Forty-five match officials, men and women, from across Europe traveled to UEFA headquarters in Nyon, Switzerland, for UEFA’s latest introductory course for international referees – many of them Between them, it was their first major contact with the European body after having obtained the international badge which gives them the right to officiate in competitions of international level.
The introductory course serves as a foundation for new international referees to prepare them for an exciting new stage in their fledgling career – and to help them become fully acquainted with the UEFA refereeing lifestyle.
“Joining the UEFA refereeing team is one of the most important moments in a young referee’s career,” said Roberto Rosetti, chairman of the UEFA Referees Committee.
“The main purpose of the course is to inform referees of our concepts, technical guidelines and other requirements,” added Rosetti. “We explain what we want to see from them on the pitch and how they should represent UEFA, and convey UEFA’s refereeing values - emphasizing the discipline, hard work and dedication they need to reach the top.”
Björn Kuipers, who refereed the UEFA EURO 2020 final last July before retiring and becoming head of refereeing at UEFA, has proven to be an ideal and influential role model for international ‘rookies’ to listen to during the opening speech of the course. In addition to the presentations, the newcomers analyzed match clips, took a physical fitness test and studied aspects such as game and player management, as well as technical topics such as challenges, surface incidents of penalty, handball and offside.
Referees have earned their international badge through performances in their country’s domestic football, and candidates for the international stage are nominated by their national associations. UEFA maintains close contact with the associations to monitor referee progress, and many officials also gain crucial initial experience by taking courses at the UEFA Center of Refereeing Excellence (CORE) in Nyon.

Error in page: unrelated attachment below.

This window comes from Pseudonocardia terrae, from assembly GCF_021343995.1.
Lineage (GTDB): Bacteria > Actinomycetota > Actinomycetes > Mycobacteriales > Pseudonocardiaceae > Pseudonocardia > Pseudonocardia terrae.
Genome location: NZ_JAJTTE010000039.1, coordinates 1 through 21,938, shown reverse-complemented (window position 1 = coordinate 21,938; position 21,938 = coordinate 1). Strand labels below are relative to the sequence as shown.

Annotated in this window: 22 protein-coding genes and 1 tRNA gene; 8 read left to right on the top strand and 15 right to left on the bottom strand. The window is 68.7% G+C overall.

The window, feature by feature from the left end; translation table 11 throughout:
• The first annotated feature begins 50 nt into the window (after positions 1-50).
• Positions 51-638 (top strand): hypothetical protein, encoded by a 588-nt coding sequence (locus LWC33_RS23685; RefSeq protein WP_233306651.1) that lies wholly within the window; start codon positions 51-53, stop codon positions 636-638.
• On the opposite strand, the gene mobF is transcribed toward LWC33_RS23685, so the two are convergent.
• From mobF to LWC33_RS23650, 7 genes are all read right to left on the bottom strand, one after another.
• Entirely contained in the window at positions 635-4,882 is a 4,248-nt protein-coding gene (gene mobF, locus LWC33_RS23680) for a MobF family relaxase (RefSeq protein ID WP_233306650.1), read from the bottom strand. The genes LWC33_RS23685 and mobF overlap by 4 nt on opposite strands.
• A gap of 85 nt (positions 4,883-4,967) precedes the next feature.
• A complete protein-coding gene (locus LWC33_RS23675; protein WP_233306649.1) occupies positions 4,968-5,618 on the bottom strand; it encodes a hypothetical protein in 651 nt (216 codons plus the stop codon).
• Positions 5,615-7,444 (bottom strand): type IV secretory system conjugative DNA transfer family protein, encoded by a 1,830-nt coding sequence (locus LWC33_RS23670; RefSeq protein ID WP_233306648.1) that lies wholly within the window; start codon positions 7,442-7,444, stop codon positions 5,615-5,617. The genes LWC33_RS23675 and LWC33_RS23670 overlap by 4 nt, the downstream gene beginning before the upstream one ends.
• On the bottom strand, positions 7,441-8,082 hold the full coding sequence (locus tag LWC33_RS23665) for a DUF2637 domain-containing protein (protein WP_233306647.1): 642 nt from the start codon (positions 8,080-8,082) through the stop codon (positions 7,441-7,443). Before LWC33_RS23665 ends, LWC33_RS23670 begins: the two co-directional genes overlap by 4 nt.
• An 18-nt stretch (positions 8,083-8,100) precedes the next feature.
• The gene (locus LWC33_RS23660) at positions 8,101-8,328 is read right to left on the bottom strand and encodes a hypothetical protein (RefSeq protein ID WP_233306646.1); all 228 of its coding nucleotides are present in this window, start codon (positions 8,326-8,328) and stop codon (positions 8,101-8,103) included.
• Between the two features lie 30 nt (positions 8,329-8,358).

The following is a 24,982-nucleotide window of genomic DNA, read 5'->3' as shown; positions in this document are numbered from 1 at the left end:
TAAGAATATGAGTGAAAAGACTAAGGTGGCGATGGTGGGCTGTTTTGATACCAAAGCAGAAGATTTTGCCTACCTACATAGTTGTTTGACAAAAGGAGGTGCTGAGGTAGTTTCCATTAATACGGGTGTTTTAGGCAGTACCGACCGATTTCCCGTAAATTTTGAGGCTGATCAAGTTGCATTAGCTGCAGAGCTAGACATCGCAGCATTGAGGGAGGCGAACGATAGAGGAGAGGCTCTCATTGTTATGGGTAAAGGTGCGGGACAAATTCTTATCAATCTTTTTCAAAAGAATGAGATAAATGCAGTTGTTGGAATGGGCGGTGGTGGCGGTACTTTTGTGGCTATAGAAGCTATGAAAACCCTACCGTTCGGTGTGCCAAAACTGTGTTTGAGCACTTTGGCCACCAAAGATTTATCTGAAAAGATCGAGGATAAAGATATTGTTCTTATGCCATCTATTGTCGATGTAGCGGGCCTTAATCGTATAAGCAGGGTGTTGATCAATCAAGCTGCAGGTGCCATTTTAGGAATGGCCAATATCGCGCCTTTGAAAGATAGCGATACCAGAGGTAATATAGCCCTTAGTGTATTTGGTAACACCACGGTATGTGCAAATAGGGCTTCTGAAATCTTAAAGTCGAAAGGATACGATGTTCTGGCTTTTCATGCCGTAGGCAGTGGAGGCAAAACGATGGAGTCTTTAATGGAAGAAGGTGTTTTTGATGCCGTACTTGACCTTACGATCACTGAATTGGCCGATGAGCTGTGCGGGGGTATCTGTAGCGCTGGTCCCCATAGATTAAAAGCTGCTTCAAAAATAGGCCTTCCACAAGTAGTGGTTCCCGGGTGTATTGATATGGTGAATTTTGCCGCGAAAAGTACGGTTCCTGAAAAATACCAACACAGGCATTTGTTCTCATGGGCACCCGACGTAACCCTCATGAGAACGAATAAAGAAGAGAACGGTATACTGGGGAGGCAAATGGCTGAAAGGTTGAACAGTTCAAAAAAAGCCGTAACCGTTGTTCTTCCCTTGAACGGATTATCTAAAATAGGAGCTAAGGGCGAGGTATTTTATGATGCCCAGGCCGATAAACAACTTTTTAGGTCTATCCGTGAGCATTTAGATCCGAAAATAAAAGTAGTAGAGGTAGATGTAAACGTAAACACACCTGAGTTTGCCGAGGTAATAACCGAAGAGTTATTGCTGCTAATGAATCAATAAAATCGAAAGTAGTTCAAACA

The main thing for officials is to quickly absorb what is expected of them. “It’s a new level, a new step for them,” Rosetti said, “because we’re setting very high standards for them. During their first lesson, they take the UEFA fitness test to check their physical condition. They also pass a video test and a Laws of the Game test, and they undergo a medical check-up.
“We give them time to adapt to our sphere – they are having one of the best times in a referee’s life. It is a great challenge and opportunity for them to develop as referees and as people, and they also have a fantastic chance to exchange opinions and ideas with referees from other countries who are at the same stage of their career.
The new referees will soon be entrusted with important UEFA assignments in various UEFA competitions, at the start of a career path which he hopes will take them to the top and emulate a distinguished list of officials players who also began their journey during past introductory courses. .
Quality the key
Rosetti stressed that the path ahead for new international referees involves no time pressure. “There are no rules in this regard,” he explained. “Referees should always see their next game as the most important goal, take a step-by-step approach, work hard and not think too much at this stage about taking on the big games.
“Quality will be the key criteria for them – thinking about their refereeing, staying focused, analyzing their matches and their performances… trying to be better every day. And bearing in mind that good performances will be the key to their progress.
Meanwhile, as the Video Assistant Referee (VAR) system continues to prove itself as an essential source of support for referees in their decision-making process, UEFA has organized a course for 30 VARs from national associations across Europe.
The theoretical and practical course in Nyon, which also used UEFA’s VAR facilities, aimed to introduce additional video assistant referees to the VAR team responsible for applying the system at matches in UEFA competitions.
“We have just appointed 108 referees and 108 VARs for 108 matches ahead,” said Roberto Rosetti, “and it’s clear we need more VARs to be ready and prepared for duty.” A team of experts led by UEFA Referees Committee member Carlos Velasco Carballo led the two-day proceedings.
Significant VAR experience
“We decided to set up this course and asked the associations to provide us with VARs who were not involved in our competitions but who had significant experience in their national competitions.
The VARs invited to Nyon received comprehensive instructions and advice on UEFA’s VAR procedures, including the correct interpretation of the ‘line of intervention’ – when VAR intervention is required for a situation on the ground.
In particular, they were informed about UEFA’s concept of ‘minimum intervention, maximum benefit’. “Football remains the priority,” Rosetti said.
“Our aim is that VAR interventions are only carried out in the event of a clear and obvious error by a referee, or in the event of serious missed incidents.”